Thursday, October 21, 2010

21 October 1797: Launching of USS Constitution; the need for preservation and interpretation continues

 Mass Moments notes that, on this day 1797, USS Constitution was launched in Boston. It took three attempts to set the immense ship, reinforced with heavy diagonal planking and copper sheathing, afloat. Shipyard officials warned townspeople to be prepared for a great wave when the boat was finally launched, but none appeared. Her greatest moment came during the War of 1812, when in less than 20 minutes her guns turned a British warship into a hulk, not worth towing to port. When British cannonballs appeared to bounce off her thick wooden hull, a sailor exclaimed, "Huzzah, her sides are made of iron!" Ever since, people have referred to the ship by her affectionate nickname "Old Ironsides." Berthed at the Boston Navy Yard, she is the oldest commissioned warship in the world.
(read the rest)
This year, the Globe reports, the "Constitution," which attracts half a million visitors annually, made one of its brief forays (typically, 6-8 per year since the restoration) into Boston harbor and "fired a 21-gun salute off Castle Island and then a 17-gun salute off Boston's Coast Guard station, which was the site of the former Edmund Hartt shipyard, where the ship was built and then launched on Oct. 21, 1797."

As the Mass Moments entry notes, the unusual reinforcement of the ship accounted for its strength but also made it difficult to maneuver at launch.  And possessing the strength of "Ironsides" did not necessarily mean longer effective life.  The piece goes on to explain that "In 1830 the Navy declared that Constitution was no longer seaworthy and recommended that she be scrapped." Thanks not least to a popular poem by Oliver Wendell Holmes that celebrated the ship that year, the public protested, and Congress appropriated funds for repairs, but there were to be three more threats of destruction, and three more reprieves.  A major four-year restoration took place on the eve of the 200th anniversary celebrations in 1997. Another round of repairs began in 2007.

It's an interesting case to contemplate for a variety of reasons. To begin with, one could classify this as one of the earliest historic preservation efforts in the nation, antedating the commonly accepted starting point—the formation of the Mount Vernon Ladies Association in 1853—by a generation.  There are in addition the enduring technical challenges, particularly when it comes to working with old wood and massive timbers (see this fascinating article from American Forests; incidentally, I'm proud to say that the University of Wisconsin Forest Products Laboratory, familiar to me since my childhood, played a major role in the last major restoration).  Finally, in the case of structures so subject to decay and deterioration, there is the conceptual or philosophical problem of "the same axe twice," as the old joke or anecdote goes (if you change the handle three times and the head twice, is it really the same tool?).  How much is original?  According to the Naval History and Heritage Command Detachment Boston, approximately "10 to 15 percent of the ship’s fabric is composed of timber installed between 1795 and 1797."  One offshoot of the process of deterioration and restoration has been the market for discarded materials. The 1927-31 restoration was financed in part by the selling of such souvenirs.  The tradition of course is older.  Pieces from the timbers or sheathing of old Royal Navy ships, whether hulks or preserved—Nelson's "Victory" is probably the best example—have been marketed at least since the nineteenth century. I myself have a couple of such items in my collection.  All in all, then, the "Constitution" wonderfully embodies the theoretical and practical aspectts of preservation.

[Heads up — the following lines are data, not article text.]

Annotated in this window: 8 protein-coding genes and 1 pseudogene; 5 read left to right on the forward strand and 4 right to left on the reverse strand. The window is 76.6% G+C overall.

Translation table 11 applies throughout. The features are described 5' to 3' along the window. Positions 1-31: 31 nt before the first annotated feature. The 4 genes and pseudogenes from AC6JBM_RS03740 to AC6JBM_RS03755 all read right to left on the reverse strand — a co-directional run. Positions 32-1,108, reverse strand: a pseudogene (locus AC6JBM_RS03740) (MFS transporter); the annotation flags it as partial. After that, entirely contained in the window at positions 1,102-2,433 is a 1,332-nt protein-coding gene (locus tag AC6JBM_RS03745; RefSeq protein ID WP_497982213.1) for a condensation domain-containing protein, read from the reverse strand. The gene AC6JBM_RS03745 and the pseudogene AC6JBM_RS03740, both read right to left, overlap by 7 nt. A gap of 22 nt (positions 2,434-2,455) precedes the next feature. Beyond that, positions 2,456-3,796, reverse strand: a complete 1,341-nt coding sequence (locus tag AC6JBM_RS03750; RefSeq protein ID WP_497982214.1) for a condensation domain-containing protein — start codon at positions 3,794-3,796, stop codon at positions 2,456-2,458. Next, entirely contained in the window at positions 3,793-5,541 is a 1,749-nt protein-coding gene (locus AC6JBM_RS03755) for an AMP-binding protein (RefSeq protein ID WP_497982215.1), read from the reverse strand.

And the need for interpretation as well as preservation continues (otherwise: why preserve?).  The USS Constitution Museum recently announced that it is seeking "an energetic, enthusiastic intern to assist in the development of a Museum/Public Libraries outreach program" (application details). Always nice to see my interest in historic preservation and books and libraries combined.

Speaking of documentation and public history:  In the meantime, inland Whitehall, NY, the official birthplace of the US Navy (who knew? bonus points: the date is Oct. 13, 1775) finds its historic claim challenged by Providence, R.I., and three Massachusetts locales:  Beverly, Marblehead, and the "Constitution"'s home of Boston.  A meeting at the Constitution Museum on the anniversary of the Navy's birth, organized by Archivist of the United States David Ferriero (a Marblehead native whose wife is from Beverly), took up the vexed question.  He explained that the real purpose was educational rather than juridical:
Ferriero set his staff researching the Navy's origins shortly after he was appointed the archivist last year. Curiosity about the competing claims to his hometown's title was one reason, he said, but he added the real purpose is not to settle the argument. Rather it's to use the good-natured debate to send a message about the archives: "These are your records, you should be using them, we provide access to them and there are all kinds of stories to be told from the records of your government," Ferriero said.
To end the suspense: the title remains both officially unchanged and popularly disputed.  When Ferriero put the five choices to an unofficial voice vote, the audience sent up "huzzuh"s in equal volume for Marblehead and Beverly. And so, advocates of local history keep the struggle, like the "Constitution" itself, alive.


USS Constitution Museum
• Boston Navy Yard (map; National Park Service site)
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